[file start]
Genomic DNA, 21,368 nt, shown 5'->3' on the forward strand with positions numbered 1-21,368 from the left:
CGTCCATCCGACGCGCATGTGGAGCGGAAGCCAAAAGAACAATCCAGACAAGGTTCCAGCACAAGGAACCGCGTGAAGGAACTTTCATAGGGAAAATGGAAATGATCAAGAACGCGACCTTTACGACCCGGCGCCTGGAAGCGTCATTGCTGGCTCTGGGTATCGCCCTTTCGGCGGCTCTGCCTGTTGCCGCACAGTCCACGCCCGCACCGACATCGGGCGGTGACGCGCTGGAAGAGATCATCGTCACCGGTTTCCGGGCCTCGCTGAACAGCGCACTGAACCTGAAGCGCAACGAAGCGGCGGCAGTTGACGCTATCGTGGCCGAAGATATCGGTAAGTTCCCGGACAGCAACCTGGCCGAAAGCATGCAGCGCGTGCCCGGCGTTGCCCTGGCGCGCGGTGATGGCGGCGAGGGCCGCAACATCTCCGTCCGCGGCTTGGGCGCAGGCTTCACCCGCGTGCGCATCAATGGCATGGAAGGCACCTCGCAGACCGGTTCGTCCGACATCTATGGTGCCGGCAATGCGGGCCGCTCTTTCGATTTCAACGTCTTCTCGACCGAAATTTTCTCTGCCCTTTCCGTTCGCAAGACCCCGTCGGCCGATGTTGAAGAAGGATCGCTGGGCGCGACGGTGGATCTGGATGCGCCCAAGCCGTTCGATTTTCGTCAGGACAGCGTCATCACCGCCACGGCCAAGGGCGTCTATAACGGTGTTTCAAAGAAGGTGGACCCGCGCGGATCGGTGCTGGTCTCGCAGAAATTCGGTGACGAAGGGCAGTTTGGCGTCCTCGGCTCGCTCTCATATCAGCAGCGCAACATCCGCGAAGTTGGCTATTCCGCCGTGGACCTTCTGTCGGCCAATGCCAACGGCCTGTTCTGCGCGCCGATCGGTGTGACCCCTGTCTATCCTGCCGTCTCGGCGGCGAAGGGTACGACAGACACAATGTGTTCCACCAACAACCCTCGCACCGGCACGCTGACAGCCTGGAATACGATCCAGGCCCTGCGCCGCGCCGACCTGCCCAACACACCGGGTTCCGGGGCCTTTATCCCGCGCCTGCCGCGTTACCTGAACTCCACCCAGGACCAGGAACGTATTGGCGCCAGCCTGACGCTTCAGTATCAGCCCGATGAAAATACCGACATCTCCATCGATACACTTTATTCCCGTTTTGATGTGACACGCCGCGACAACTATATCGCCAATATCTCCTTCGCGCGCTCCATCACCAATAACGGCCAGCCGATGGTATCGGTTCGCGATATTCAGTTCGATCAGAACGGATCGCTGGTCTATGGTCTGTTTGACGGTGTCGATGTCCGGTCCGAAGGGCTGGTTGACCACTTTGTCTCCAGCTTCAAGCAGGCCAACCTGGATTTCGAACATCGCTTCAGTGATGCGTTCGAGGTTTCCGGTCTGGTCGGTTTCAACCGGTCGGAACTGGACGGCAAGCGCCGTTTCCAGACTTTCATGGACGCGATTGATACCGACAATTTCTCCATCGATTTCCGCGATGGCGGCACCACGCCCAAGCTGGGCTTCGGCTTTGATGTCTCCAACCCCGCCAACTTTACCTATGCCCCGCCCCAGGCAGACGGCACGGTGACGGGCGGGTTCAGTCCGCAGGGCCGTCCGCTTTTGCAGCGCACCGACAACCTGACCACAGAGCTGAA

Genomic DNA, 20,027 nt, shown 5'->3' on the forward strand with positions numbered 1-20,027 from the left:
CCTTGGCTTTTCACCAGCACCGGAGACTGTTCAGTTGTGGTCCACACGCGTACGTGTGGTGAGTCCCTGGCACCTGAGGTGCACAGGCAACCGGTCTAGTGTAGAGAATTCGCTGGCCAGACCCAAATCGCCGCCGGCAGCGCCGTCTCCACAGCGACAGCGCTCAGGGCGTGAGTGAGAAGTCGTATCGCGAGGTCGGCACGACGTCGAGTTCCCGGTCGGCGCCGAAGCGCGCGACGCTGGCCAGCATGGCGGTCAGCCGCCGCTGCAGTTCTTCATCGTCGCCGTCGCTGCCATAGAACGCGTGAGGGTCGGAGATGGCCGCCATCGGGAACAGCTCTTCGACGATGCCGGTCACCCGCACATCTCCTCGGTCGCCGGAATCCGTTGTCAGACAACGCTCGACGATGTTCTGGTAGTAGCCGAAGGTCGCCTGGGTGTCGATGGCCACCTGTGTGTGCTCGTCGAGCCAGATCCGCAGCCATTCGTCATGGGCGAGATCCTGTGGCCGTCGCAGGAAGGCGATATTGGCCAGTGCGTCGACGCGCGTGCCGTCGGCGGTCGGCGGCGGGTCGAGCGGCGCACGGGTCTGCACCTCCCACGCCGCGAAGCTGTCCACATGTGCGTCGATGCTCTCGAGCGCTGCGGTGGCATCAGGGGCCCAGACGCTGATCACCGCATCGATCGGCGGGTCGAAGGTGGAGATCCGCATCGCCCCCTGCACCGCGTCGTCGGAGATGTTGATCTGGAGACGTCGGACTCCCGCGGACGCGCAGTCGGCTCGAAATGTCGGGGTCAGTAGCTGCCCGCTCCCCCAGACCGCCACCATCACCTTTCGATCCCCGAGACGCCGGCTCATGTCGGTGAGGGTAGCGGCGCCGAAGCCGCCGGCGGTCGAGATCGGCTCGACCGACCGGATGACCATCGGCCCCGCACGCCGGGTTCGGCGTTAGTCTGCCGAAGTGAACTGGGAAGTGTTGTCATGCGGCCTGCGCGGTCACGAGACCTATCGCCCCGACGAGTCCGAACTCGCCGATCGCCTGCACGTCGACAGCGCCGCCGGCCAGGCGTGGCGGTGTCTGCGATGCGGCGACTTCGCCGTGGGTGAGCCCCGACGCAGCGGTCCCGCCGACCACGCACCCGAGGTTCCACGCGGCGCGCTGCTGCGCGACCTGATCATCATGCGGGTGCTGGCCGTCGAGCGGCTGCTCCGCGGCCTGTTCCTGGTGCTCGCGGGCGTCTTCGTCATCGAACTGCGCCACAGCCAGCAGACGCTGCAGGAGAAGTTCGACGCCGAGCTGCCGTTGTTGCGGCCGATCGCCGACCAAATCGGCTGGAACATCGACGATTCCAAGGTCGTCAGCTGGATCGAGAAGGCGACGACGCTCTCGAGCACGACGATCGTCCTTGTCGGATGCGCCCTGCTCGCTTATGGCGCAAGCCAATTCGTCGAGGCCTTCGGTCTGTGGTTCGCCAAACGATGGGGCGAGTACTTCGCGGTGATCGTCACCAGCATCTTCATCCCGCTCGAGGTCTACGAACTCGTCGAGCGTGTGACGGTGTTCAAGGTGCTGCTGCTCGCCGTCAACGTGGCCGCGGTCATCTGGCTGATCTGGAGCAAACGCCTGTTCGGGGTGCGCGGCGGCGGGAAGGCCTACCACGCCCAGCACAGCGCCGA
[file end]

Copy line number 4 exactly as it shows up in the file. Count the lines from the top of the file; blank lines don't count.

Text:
CCTTGGCTTTTCACCAGCACCGGAGACTGTTCAGTTGTGGTCCACACGCGTACGTGTGGTGAGTCCCTGGCACCTGAGGTGCACAGGCAACCGGTCTAGTGTAGAGAATTCGCTGGCCAGACCCAAATCGCCGCCGGCAGCGCCGTCTCCACAGCGACAGCGCTCAGGGCGTGAGTGAGAAGTCGTATCGCGAGGTCGGCACGACGTCGAGTTCCCGGTCGGCGCCGAAGCGCGCGACGCTGGCCAGCATGGCGGTCAGCCGCCGCTGCAGTTCTTCATCGTCGCCGTCGCTGCCATAGAACGCGTGAGGGTCGGAGATGGCCGCCATCGGGAACAGCTCTTCGACGATGCCGGTCACCCGCACATCTCCTCGGTCGCCGGAATCCGTTGTCAGACAACGCTCGACGATGTTCTGGTAGTAGCCGAAGGTCGCCTGGGTGTCGATGGCCACCTGTGTGTGCTCGTCGAGCCAGATCCGCAGCCATTCGTCATGGGCGAGATCCTGTGGCCGTCGCAGGAAGGCGATATTGGCCAGTGCGTCGACGCGCGTGCCGTCGGCGGTCGGCGGCGGGTCGAGCGGCGCACGGGTCTGCACCTCCCACGCCGCGAAGCTGTCCACATGTGCGTCGATGCTCTCGAGCGCTGCGGTGGCATCAGGGGCCCAGACGCTGATCACCGCATCGATCGGCGGGTCGAAGGTGGAGATCCGCATCGCCCCCTGCACCGCGTCGTCGGAGATGTTGATCTGGAGACGTCGGACTCCCGCGGACGCGCAGTCGGCTCGAAATGTCGGGGTCAGTAGCTGCCCGCTCCCCCAGACCGCCACCATCACCTTTCGATCCCCGAGACGCCGGCTCATGTCGGTGAGGGTAGCGGCGCCGAAGCCGCCGGCGGTCGAGATCGGCTCGACCGACCGGATGACCATCGGCCCCGCACGCCGGGTTCGGCGTTAGTCTGCCGAAGTGAACTGGGAAGTGTTGTCATGCGGCCTGCGCGGTCACGAGACCTATCGCCCCGACGAGTCCGAACTCGCCGATCGCCTGCACGTCGACAGCGCCGCCGGCCAGGCGTGGCGGTGTCTGCGATGCGGCGACTTCGCCGTGGGTGAGCCCCGACGCAGCGGTCCCGCCGACCACGCACCCGAGGTTCCACGCGGCGCGCTGCTGCGCGACCTGATCATCATGCGGGTGCTGGCCGTCGAGCGGCTGCTCCGCGGCCTGTTCCTGGTGCTCGCGGGCGTCTTCGTCATCGAACTGCGCCACAGCCAGCAGACGCTGCAGGAGAAGTTCGACGCCGAGCTGCCGTTGTTGCGGCCGATCGCCGACCAAATCGGCTGGAACATCGACGATTCCAAGGTCGTCAGCTGGATCGAGAAGGCGACGACGCTCTCGAGCACGACGATCGTCCTTGTCGGATGCGCCCTGCTCGCTTATGGCGCAAGCCAATTCGTCGAGGCCTTCGGTCTGTGGTTCGCCAAACGATGGGGCGAGTACTTCGCGGTGATCGTCACCAGCATCTTCATCCCGCTCGAGGTCTACGAACTCGTCGAGCGTGTGACGGTGTTCAAGGTGCTGCTGCTCGCCGTCAACGTGGCCGCGGTCATCTGGCTGATCTGGAGCAAACGCCTGTTCGGGGTGCGCGGCGGCGGGAAGGCCTACCACGCCCAGCACAGCGCCGA